"And I will establish my covenant between me and thee and thy seed after thee in their generations for an everlasting covenant, to be a God unto thee, and to thy seed after thee" (Genesis 17:7).
The phrase "everlasting covenant" (or "perpetual covenant") is used no less than 16 times in the Old Testament plus once in the New Testament. It always refers to a covenant promise of God to man, made in grace, for only He can make an everlasting promise.
The first everlasting covenant was made with Noah (Genesis 9:16), a promise never to send a worldwide Flood again, sealed with the sign of the rainbow.
The second is recorded in our text and was God's promise to Abraham and his descendants. The promise was to give them "the land of Canaan, for an everlasting possession" (Genesis 17:8), and the seal was to be the rite of circumcision.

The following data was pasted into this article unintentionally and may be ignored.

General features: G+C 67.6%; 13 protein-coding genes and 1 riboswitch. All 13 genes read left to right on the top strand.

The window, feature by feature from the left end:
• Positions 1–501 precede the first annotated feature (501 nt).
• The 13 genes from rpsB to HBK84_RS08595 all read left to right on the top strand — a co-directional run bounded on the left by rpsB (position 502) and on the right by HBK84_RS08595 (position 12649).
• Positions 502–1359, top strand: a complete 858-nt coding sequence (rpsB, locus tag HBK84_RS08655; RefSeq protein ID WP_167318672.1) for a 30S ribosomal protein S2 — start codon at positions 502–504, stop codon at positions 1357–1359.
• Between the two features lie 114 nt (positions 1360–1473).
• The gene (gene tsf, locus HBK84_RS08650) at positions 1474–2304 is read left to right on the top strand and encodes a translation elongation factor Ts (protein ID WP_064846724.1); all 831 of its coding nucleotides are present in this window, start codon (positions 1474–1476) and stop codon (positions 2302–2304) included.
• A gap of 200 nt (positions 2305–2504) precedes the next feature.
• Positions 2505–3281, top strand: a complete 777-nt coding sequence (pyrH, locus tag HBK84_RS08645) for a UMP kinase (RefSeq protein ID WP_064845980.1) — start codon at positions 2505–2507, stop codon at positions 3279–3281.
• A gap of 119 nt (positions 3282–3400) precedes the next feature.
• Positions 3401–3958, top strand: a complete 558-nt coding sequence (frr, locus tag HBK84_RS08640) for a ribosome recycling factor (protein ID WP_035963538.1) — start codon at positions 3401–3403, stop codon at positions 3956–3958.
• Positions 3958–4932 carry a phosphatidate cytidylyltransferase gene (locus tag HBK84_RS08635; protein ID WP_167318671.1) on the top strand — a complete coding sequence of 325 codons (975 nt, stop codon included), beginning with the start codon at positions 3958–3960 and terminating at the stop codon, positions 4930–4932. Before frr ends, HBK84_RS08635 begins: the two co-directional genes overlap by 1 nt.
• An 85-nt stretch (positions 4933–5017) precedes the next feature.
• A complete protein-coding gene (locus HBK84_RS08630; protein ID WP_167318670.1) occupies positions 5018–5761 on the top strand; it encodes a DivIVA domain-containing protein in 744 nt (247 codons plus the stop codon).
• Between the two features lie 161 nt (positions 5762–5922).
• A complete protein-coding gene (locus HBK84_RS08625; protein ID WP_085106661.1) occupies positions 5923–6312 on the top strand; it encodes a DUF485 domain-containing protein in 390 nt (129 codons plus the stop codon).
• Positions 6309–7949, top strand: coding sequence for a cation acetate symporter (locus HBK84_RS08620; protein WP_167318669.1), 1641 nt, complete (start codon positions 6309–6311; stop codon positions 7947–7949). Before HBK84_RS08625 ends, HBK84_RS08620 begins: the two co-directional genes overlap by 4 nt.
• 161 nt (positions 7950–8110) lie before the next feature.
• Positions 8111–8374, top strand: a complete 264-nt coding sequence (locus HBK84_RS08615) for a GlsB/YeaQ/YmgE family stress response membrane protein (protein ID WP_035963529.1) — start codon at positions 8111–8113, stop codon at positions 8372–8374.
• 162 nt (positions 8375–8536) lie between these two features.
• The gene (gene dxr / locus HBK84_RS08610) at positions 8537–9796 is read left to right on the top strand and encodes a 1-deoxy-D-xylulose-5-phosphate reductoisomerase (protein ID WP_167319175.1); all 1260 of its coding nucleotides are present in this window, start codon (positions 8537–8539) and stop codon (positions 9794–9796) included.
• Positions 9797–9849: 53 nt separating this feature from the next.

Many of the "everlasting covenant" promises have to do with Israel. Some were stated unconditionally, but others were "broken" because of man's rebellion against God's covenant terms. One of the latter was the covenant of the Sabbath. "Wherefore the children of Israel shall keep the sabbath . . . for a perpetual covenant. It is a sign between me and the children of Israel for ever: for in six days the Lord made heaven and earth, and on the seventh day He rested, and was refreshed" (Exodus 31:16-17).
The last reference is the most important of all: "Now the God of peace, that brought again from the dead our Lord Jesus, that great shepherd of the sheep, through the blood of the everlasting covenant, Make you perfect in every good work to do His will, working in you that which is well-pleasing in His sight, through Jesus Christ; to whom be glory for ever and ever. Amen" (Hebrews 13:20-21). HMM